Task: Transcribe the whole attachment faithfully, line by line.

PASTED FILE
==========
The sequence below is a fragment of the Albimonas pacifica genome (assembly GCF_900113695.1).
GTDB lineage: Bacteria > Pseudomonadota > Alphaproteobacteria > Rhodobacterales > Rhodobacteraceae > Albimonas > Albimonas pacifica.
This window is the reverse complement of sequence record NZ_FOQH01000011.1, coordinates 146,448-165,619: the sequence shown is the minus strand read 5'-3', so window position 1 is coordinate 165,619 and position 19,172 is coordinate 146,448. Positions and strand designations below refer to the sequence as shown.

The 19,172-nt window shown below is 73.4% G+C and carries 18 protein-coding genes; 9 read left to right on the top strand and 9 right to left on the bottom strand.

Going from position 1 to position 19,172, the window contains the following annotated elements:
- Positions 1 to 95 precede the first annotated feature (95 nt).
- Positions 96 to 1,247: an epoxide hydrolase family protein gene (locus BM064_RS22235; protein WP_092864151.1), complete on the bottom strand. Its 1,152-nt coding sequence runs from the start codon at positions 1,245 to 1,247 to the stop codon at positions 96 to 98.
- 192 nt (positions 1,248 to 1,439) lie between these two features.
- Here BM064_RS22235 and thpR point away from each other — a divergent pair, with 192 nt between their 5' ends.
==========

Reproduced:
The sequence below is a fragment of the Albimonas pacifica genome (assembly GCF_900113695.1).
GTDB lineage: Bacteria > Pseudomonadota > Alphaproteobacteria > Rhodobacterales > Rhodobacteraceae > Albimonas > Albimonas pacifica.
This window is the reverse complement of sequence record NZ_FOQH01000011.1, coordinates 146,448-165,619: the sequence shown is the minus strand read 5'-3', so window position 1 is coordinate 165,619 and position 19,172 is coordinate 146,448. Positions and strand designations below refer to the sequence as shown.

The 19,172-nt window shown below is 73.4% G+C and carries 18 protein-coding genes; 9 read left to right on the top strand and 9 right to left on the bottom strand.

Going from position 1 to position 19,172, the window contains the following annotated elements:
- Positions 1 to 95 precede the first annotated feature (95 nt).
- Positions 96 to 1,247: an epoxide hydrolase family protein gene (locus BM064_RS22235; protein WP_092864151.1), complete on the bottom strand. Its 1,152-nt coding sequence runs from the start codon at positions 1,245 to 1,247 to the stop codon at positions 96 to 98.
- 192 nt (positions 1,248 to 1,439) lie between these two features.
- Here BM064_RS22235 and thpR point away from each other — a divergent pair, with 192 nt between their 5' ends.